We all know about time-out, but how many parents understand the concept of time-in?
For time-outs to be effective, they have to be balanced by time-in. The underlying goal of time-out is to discourage bad behavior by putting your child in a situation that is boring—an experience they’d prefer to avoid. The goal of time-in is to give your child the attention he or she craves when behaving well.
Children have what I like to call an attention tank. They crave the attention of their parents or caregivers. If we can fill their attention tank with attention when they are behaving well, they’ll be less likely to try to get attention through bad behavior.
Children develop high levels of self-esteem through brief verbal praise and warm physical contact with family members. Obviously, young infants require a lot of physical contact. As they grow older and their needs change, parents usually touch their child less. At that point, it’s important that we as parents and caregivers make a conscious effort to maintain that physical contact. Strive to catch your child being good at least 50 times each day. Acknowledge that good behavior with verbal praise and physical contact.
In a recent two-week span, nine infants in Wayne County died due to unsafe sleeping conditions. Nationally, an estimated 4,500 infants die each year due to unsafe sleep environments. This is the leading cause of preventable death for infants. These tragedies are preventable and a strong reminder to brush up on safe sleeping practices.
Babies need their own safe sleep environment — alone on a firm sleep surface with a fitted sheet, on their backs with no crib bumpers, no stuffed toys, no plush blankets and no pillows. In order to cover your baby, you can use an appropriately-sized sleep sack (some have swaddling flaps for younger infants) or cover your baby with a thin blanket (as long as the blanket is under the baby’s armpits, tucked in the sides of the crib and the baby’s feet are at the end of the crib).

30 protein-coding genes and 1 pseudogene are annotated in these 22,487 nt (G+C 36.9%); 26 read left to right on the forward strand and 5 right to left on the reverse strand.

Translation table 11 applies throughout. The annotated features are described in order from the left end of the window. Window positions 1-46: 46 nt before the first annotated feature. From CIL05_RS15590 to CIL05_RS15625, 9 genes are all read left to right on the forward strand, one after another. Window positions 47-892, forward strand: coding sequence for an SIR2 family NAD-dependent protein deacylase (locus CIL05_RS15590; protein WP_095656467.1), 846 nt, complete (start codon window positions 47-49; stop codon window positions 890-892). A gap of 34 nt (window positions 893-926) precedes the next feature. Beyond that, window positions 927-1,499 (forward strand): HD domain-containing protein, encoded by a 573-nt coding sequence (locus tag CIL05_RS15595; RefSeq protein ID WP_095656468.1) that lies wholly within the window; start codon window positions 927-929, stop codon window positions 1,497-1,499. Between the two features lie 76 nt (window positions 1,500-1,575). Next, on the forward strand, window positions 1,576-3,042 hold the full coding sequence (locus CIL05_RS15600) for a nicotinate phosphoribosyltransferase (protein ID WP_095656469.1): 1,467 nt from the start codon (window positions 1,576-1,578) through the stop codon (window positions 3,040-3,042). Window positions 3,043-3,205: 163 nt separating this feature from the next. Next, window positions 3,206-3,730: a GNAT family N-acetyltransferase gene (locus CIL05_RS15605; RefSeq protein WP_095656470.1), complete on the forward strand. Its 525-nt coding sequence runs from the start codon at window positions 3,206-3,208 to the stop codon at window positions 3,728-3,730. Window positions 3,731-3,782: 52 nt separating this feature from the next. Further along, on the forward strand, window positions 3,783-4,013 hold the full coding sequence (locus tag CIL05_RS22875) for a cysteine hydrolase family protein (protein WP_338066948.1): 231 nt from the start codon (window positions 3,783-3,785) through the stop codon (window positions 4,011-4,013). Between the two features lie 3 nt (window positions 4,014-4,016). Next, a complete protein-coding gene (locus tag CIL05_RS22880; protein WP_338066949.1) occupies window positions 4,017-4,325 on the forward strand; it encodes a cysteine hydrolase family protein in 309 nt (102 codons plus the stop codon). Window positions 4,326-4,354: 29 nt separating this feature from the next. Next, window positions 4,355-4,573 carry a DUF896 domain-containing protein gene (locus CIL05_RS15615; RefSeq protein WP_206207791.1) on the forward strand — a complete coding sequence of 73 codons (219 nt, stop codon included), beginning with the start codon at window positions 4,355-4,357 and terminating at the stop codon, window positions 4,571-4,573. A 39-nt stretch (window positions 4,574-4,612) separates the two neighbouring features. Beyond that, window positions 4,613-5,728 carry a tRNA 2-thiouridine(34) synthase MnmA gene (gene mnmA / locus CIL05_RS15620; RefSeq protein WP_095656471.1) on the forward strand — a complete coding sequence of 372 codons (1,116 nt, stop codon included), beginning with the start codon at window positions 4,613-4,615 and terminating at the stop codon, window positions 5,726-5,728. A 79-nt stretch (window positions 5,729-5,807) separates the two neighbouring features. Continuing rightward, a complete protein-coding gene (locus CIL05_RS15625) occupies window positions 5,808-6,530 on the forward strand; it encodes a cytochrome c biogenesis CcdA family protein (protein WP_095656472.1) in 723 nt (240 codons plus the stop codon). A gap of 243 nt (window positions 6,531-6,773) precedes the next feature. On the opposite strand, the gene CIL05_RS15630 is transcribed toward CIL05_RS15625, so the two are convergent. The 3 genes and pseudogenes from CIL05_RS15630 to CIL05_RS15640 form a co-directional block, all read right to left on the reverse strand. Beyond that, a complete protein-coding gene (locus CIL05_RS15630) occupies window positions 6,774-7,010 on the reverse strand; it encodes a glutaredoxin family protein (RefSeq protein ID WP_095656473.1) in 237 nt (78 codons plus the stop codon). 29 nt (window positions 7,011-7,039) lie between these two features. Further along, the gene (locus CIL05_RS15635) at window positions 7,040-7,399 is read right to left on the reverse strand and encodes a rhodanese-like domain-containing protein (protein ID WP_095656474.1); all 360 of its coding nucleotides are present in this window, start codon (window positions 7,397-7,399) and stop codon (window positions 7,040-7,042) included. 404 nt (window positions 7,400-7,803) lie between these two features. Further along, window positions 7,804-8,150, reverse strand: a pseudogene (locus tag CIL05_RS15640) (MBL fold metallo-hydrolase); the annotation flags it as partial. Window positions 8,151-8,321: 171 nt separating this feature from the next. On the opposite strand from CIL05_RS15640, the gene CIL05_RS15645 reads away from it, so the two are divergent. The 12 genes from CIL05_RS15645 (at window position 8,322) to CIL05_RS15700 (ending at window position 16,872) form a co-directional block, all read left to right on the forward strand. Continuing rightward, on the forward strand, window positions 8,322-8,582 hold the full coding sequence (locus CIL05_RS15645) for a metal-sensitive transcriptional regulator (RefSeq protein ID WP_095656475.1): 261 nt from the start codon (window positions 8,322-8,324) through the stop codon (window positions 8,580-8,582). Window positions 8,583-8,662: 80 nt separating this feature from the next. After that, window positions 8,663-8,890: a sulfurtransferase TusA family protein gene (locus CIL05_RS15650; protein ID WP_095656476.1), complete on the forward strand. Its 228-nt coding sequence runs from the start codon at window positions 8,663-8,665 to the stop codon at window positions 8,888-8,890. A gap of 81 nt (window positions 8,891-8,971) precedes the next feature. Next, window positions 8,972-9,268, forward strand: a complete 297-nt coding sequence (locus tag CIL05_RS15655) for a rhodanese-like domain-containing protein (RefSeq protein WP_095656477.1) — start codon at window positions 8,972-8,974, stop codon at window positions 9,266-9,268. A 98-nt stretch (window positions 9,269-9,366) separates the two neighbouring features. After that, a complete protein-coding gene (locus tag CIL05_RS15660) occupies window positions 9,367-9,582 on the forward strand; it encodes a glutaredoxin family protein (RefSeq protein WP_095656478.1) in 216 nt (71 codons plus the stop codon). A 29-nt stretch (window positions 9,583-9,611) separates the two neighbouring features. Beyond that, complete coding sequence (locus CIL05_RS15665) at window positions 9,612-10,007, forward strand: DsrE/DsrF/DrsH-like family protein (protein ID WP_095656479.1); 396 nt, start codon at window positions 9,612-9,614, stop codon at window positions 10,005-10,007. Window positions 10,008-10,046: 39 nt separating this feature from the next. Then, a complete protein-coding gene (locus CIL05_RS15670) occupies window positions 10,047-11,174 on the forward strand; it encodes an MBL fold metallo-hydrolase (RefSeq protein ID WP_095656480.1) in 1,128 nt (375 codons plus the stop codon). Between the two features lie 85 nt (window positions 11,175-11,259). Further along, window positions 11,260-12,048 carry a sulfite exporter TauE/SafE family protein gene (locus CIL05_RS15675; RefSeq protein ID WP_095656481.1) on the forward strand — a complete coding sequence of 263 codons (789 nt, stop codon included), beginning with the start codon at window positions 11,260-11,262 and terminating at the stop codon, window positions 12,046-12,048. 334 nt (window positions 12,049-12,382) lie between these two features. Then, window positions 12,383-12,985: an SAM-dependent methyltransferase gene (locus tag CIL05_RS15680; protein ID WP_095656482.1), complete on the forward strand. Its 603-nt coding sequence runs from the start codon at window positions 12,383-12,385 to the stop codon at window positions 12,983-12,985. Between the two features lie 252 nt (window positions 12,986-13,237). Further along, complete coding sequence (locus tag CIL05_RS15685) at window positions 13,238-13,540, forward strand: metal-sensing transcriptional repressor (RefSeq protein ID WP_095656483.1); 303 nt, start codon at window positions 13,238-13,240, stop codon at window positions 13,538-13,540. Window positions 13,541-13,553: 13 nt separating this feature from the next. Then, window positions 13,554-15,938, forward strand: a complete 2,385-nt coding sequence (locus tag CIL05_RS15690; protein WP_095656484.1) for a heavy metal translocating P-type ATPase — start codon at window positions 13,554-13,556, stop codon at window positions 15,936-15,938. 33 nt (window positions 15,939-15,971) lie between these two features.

A new study estimates that approximately a half million teens struggle with eating disorders or disordered eating. These conditions, such as bulimia and anorexia, are serious emotional and physical problems that can have life-threatening consequences for females and males.
February 4-March 22 is National Eating Disorders Awareness Week. The goal of this national initiative is for everyone to do just one thing to help raise awareness and provide accurate information about eating disorders.
What one thing are you going to do to make a difference?
This year’s flu season has arrived earlier than normal. Do you know the important prevention and treatment information necessary to keep your child healthy? University of Michigan pediatrician Heather Burrows, MD, PhD, is here to answer a few questions about how to keep the flu bug at bay.
What signs and symptoms of the flu should parents be aware of?
Symptoms of influenza include a high fever, cough, often times a runny nose as well as body aches and fatigue. The difference between influenza and the common cold is usually the severity of the symptoms. Kids with influenza have higher fevers and are more fussy and tired.
When a child does have the flu, is there anything that can be done to stop it from escalating?
We invite Dr. Rosen’s friends, family and colleagues to post a note of support using the comments tool at the bottom of this post. We will share all notes with Dr. Rosen and his family.
As doctors we work to see and treat each patient as an individual. Being “The Leaders and Best” requires not only medical knowledge but also a deep appreciation for the importance of building a trusting, caring relationship with each and every patient we are privileged to care for.
The best doctors know that providing ‘patient centered care’ is about providing care that respects and understands the patient’s spirit, taking into account each patient’s personal and emotional challenges in addition to their symptoms and medical needs.
There is no class you can take to learn this, nor any textbook available that can provide this insight, because every patient is unique. If you’re lucky, you have the opportunity to see it in action – to learn how to shape each physician-patient interaction to build a caring, trusting relationship. I have been that lucky, as have many of my colleagues here who have had the honor of working alongside Dr. David Rosen.
If you are looking for the right present for a child with special needs this holiday season, consider these ideas from therapists at C.S. Mott Children’s Hospital. Above all, keep in mind the particular personality, preferences and ability levels of the child you are shopping for. Your thoughtfulness will be appreciated by parents and caretakers—and if the gift doesn’t work out well, the receipt usually will!
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